Inspired by Kangana Ranaut’s Haryanvi character Datto from Tanu Weds Manu Returns, youngsters turn dialect savvy
Call it the impact of a power-packed performance by National award winner Kangana Ranaut as the quintessential tomboy Datto i‘Tanu Weds Manu Returns’, conversing in a typical Haryanvi accent or the sudden love for the rustic life is making youngsters turn to the neglected dialect.chandigarh Updated: Jun 17, 2015 22:22 IST
Call it the impact of a power-packed performance by National award winner Kangana Ranaut as the quintessential tomboy Datto i‘Tanu Weds Manu Returns’, conversing in a typical Haryanvi accent or the sudden love for the rustic life is making youngsters turn to the neglected dialect.
You would more likely hear a youngster posing a question like Ke baat sai instead of the usual ‘What’s the matter?’Datto’s quirky response Phone number toh main doon koina to Madhavan’s proposal has prompted young boys and girls to talk in a Haryanvi accent with their friends. And it is not only confined to Haryanvi but extends to Punjabi as well.
Ishita Dahiya, 22, a student pursuing post graduation in English from Panjab University, says, “Earlier I used to converse in English because I thought it was fashionable. But I now feel that one should not forget one’s roots. I am proud that I belong to Haryana and use my Haryanvi accent when conversing in English,” adding “When relatives come over, they feel nice that I converse with them in chaste Haryanvi.”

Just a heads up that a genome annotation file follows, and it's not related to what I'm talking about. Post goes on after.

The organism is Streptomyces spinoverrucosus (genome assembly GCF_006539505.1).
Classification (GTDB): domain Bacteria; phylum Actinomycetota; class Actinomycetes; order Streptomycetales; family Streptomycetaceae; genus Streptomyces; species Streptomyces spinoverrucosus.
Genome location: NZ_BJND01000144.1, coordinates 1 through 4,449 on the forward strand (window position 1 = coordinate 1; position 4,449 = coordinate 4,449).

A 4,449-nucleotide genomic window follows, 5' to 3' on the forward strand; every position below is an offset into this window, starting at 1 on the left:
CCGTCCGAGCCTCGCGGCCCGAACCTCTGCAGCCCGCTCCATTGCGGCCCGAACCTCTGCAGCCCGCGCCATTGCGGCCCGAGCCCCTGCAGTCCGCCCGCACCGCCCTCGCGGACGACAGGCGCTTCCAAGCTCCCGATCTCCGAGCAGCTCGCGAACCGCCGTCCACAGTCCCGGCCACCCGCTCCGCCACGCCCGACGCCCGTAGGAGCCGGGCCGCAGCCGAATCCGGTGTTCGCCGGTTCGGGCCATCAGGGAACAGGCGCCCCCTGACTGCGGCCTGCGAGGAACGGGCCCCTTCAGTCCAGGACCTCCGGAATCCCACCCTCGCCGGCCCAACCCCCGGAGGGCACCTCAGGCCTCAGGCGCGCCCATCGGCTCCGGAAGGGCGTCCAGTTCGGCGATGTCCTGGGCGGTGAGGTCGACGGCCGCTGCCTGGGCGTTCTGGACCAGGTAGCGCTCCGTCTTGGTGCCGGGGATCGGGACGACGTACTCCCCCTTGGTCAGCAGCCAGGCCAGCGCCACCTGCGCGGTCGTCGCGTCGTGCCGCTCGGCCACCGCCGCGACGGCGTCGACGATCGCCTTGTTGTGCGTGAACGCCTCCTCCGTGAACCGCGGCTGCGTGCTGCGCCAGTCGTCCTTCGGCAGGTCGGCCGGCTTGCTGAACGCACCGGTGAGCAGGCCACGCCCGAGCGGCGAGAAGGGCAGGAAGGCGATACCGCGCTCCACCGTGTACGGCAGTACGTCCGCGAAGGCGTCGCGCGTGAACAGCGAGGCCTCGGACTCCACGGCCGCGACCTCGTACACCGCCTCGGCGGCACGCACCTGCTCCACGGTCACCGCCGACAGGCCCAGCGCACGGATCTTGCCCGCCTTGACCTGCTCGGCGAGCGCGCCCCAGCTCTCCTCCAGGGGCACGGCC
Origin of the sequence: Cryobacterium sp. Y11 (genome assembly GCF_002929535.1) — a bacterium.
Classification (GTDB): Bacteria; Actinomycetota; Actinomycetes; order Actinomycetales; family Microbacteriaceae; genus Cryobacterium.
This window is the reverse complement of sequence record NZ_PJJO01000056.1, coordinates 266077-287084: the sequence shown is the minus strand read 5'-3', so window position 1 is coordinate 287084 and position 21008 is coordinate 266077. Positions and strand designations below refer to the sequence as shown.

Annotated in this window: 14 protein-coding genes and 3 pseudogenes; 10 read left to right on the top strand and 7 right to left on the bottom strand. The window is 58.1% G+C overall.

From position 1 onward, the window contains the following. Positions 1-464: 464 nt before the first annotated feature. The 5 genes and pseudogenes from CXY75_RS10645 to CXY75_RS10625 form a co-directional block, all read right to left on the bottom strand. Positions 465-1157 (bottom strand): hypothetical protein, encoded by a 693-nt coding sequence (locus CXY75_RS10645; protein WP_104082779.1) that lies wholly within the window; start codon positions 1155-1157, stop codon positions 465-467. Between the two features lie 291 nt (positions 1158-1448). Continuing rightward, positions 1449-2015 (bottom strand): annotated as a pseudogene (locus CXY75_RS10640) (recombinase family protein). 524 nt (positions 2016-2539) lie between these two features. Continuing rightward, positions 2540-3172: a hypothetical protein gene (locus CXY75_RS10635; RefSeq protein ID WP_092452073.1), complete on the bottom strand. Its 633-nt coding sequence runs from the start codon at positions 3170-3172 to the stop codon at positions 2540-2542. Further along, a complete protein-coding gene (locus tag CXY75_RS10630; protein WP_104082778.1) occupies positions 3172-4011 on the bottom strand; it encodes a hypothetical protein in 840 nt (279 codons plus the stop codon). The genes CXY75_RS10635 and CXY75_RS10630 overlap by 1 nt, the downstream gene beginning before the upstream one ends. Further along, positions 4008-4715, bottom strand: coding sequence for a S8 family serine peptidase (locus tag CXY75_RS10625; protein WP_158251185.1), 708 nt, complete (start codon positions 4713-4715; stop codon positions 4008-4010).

It is not only Haryanvi that is the flavour of the day. Punjabi-speaking youngsters can be seen texting ‘22g’ for baijee used to address a friend or a brother, or ghaint (awesome).
Small words like chal chadd (leave it) or kit the (where) or ut the (there) are being used frequently by the English-speaking crowd for added effect.
Chetan Rana, 20, a secondyear English literature student of DAV College made an interesting observation when he said, “You never dream in English or any foreign language, dreams come to us only in our mother tongue. Then why wear this cloak of language? I prefer to communicate in my mother tongue with my buddies on any given day.”
Rubina Suri, 25, an engineer from Himachal Pradesh says, “I enjoy most when we talk in accented Kinnauri, Pahari or Dogri.” She says even when there is a celebration at home or at a friend’s party, they always conclude with the Naati (a pahari dance form of Himachal).
Another student, Neha Vashishta, a 22-year-old law student from Panjab University, is candid in her admission when she says, “When I initially moved to Chandigarh from Punjab for studies, I had made it a point to talk only in English finding it more fashionable. It is not so any more. Now, my friends and I feel proud to display our knowledge of our culture, language and our rural background.” She says the new mantra is “when you have it flaunt it”.